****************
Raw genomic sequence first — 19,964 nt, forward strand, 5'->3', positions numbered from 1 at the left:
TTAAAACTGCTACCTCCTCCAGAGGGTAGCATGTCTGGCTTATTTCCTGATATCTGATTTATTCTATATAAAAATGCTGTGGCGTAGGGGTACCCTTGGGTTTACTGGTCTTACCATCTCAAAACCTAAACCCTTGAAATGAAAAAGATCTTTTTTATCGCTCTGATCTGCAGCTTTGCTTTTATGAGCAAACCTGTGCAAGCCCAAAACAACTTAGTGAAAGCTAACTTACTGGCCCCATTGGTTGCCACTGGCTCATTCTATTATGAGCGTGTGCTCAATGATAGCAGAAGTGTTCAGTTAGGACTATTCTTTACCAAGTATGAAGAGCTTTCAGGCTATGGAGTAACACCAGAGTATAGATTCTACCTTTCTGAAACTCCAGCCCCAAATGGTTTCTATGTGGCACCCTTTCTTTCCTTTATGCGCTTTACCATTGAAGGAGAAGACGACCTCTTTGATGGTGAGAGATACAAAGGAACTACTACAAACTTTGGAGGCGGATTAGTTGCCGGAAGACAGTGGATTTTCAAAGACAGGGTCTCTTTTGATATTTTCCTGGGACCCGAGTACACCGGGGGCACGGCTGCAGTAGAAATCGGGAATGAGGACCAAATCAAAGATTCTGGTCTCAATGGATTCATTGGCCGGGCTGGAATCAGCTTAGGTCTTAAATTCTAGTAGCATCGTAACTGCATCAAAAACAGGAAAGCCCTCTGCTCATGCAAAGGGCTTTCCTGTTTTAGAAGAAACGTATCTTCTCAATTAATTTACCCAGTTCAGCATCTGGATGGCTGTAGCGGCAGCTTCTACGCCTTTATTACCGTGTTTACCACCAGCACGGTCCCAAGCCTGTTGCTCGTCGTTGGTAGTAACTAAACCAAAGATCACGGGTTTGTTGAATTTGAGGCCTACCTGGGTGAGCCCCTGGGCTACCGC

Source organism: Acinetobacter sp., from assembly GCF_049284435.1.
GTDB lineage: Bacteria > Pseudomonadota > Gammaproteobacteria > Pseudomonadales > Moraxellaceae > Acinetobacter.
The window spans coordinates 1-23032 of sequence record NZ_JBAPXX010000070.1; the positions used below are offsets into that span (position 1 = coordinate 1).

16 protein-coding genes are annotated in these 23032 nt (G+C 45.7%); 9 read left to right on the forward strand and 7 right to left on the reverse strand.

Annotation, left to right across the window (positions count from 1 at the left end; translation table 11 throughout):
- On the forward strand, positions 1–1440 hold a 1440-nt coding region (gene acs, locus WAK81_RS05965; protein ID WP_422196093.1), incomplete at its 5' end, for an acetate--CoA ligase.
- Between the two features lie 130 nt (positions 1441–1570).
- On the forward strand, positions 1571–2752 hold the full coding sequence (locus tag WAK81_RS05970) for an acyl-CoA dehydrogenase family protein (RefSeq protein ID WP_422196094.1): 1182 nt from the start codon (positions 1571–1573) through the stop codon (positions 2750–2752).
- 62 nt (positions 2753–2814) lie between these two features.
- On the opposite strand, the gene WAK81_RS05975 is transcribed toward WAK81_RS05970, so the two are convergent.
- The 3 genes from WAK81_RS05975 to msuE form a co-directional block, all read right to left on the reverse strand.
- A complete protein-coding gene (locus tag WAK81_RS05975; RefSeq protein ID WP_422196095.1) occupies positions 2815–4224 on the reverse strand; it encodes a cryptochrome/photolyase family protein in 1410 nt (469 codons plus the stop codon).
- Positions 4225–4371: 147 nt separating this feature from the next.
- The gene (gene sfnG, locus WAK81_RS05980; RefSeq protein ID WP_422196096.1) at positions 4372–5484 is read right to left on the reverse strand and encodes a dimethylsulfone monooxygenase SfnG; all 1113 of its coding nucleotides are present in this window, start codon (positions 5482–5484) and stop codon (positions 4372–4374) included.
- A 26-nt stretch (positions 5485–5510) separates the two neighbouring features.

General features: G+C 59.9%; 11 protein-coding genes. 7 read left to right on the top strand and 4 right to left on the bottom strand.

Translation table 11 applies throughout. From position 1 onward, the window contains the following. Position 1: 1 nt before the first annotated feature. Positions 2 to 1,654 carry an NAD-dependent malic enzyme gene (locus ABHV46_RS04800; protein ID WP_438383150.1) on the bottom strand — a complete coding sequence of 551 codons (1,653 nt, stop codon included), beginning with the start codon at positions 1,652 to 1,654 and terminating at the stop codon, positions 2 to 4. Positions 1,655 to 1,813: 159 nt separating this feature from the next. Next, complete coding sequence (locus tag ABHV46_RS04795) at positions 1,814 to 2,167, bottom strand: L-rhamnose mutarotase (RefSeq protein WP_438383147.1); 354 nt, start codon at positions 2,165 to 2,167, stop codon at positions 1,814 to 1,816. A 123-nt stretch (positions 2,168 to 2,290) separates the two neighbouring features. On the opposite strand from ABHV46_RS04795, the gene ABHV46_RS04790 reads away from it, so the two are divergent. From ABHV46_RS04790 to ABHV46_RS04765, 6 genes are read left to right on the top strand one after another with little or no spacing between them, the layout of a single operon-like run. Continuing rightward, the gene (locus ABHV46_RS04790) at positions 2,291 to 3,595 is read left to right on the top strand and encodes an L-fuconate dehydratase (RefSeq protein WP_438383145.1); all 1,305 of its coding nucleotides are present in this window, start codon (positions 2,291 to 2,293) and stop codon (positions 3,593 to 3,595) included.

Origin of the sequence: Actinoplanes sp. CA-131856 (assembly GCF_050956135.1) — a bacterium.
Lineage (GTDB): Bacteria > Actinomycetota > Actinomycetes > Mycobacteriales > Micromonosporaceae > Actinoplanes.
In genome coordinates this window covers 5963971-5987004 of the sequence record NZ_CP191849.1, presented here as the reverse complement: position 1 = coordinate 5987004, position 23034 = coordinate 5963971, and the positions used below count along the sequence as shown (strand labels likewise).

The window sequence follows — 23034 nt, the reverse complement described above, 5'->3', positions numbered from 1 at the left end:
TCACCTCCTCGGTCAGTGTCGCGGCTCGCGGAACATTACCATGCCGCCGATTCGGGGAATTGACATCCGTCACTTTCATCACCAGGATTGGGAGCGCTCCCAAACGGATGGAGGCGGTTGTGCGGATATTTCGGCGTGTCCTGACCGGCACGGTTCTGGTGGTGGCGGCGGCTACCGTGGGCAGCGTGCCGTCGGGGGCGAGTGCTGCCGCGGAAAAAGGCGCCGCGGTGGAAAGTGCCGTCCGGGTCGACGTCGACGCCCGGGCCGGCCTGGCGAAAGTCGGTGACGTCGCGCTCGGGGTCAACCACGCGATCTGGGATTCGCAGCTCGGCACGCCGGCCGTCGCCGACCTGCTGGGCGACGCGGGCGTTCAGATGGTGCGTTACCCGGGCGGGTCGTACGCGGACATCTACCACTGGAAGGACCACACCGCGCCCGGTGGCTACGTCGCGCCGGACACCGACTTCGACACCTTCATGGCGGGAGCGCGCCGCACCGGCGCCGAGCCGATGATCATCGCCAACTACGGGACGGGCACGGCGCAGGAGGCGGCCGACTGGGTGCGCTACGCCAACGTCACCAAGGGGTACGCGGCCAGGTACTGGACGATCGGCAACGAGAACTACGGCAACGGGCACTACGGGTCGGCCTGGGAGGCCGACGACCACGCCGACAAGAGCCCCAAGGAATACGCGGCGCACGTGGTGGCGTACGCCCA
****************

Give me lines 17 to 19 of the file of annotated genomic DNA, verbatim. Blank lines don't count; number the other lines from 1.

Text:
- A 26-nt stretch (positions 5485–5510) separates the two neighbouring features.

General features: G+C 59.9%; 11 protein-coding genes. 7 read left to right on the top strand and 4 right to left on the bottom strand.

Translation table 11 applies throughout. From position 1 onward, the window contains the following. Position 1: 1 nt before the first annotated feature. Positions 2 to 1,654 carry an NAD-dependent malic enzyme gene (locus ABHV46_RS04800; protein ID WP_438383150.1) on the bottom strand — a complete coding sequence of 551 codons (1,653 nt, stop codon included), beginning with the start codon at positions 1,652 to 1,654 and terminating at the stop codon, positions 2 to 4. Positions 1,655 to 1,813: 159 nt separating this feature from the next. Next, complete coding sequence (locus tag ABHV46_RS04795) at positions 1,814 to 2,167, bottom strand: L-rhamnose mutarotase (RefSeq protein WP_438383147.1); 354 nt, start codon at positions 2,165 to 2,167, stop codon at positions 1,814 to 1,816. A 123-nt stretch (positions 2,168 to 2,290) separates the two neighbouring features. On the opposite strand from ABHV46_RS04795, the gene ABHV46_RS04790 reads away from it, so the two are divergent. From ABHV46_RS04790 to ABHV46_RS04765, 6 genes are read left to right on the top strand one after another with little or no spacing between them, the layout of a single operon-like run. Continuing rightward, the gene (locus ABHV46_RS04790) at positions 2,291 to 3,595 is read left to right on the top strand and encodes an L-fuconate dehydratase (RefSeq protein WP_438383145.1); all 1,305 of its coding nucleotides are present in this window, start codon (positions 2,291 to 2,293) and stop codon (positions 3,593 to 3,595) included.